So OK, I have defined a list of features to look for. Using it you can quickly see which businesses are true Rental businesses, but so what? What is the value of that - I can hear you ask. And the answer is easy. If these are the four features which define a Rental business, and they only apply to a Rental business and they apply to all Rental businesses - then you can be sure that all Rental businesses share a lot of common issues. In fact I will go further and say that I believe that Rental businesses have much more in common with each other than they do with other businesses in their 'own' sector.

Think about that? 

When I was creating Europe's largest IT Rental supplier I would have thought that the closest businesses to my own where the other companies who were selling the same IT equipment. Indeed, our company had successful sales divisions, some of which I also ran. I would never of thought that our closest peers were a Car Hire company, or Crane Hire or Hotel. I guess I was fixated on the products, and that's a mistake. Because the fundamentals of Rental are not based around the products (which could be anything) but on the reasons that customers hire rather than buy - the value that Rental delivers. Those reasons are not universal, there are many variants of them. But suffice to say that I would not buy an apartment for a 1 day visit to London. Nor would I buy a car for a Weekend trip to Rome. If I fancied Deep Sea fishing, I hire a boat and skipper. If I wanted a well dug I hire a digger and driver. I hope you can see that Rental is a business type in its own right - and Rental companies of all types share similar (if not the same) issues.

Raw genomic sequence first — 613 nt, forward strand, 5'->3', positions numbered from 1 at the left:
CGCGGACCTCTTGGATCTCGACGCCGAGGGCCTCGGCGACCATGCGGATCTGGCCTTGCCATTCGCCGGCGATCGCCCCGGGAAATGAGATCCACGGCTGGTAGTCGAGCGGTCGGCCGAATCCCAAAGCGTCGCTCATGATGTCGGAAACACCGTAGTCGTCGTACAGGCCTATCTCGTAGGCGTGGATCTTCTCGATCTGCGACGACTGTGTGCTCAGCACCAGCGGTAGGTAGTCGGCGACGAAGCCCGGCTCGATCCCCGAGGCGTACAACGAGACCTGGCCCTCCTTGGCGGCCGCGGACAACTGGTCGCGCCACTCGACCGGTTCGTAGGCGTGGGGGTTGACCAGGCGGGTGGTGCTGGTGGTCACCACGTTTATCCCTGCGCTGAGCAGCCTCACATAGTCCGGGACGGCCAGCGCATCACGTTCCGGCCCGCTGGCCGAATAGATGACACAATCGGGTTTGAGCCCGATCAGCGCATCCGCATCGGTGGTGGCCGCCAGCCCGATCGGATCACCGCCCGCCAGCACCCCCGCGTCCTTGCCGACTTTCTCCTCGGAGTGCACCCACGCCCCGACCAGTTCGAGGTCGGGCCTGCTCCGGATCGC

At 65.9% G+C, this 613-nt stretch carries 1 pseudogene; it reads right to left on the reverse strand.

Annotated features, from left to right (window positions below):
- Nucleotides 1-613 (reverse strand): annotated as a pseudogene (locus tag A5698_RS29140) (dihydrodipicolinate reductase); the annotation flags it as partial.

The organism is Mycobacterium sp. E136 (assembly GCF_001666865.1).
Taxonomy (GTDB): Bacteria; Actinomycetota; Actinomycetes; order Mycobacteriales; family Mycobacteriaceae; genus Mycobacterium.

I'll be discussing in a future blog just what this means and the lessons that can be learned (and shared) across rental businesses to create better Rental businesses.

 

 

 

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Every business needs customers - that's obvious. You may have lots of them, and always be searching for more. You may have repeat customers, or you may not. Your customers may be massive corporations or individuals. It really doesn't matter how big or small, or how often they return to you, you cannot afford them to be strangers to you. How well you know your Customers has a direct impact on your ability to unlock Perfect Prices and develop your most profitable business.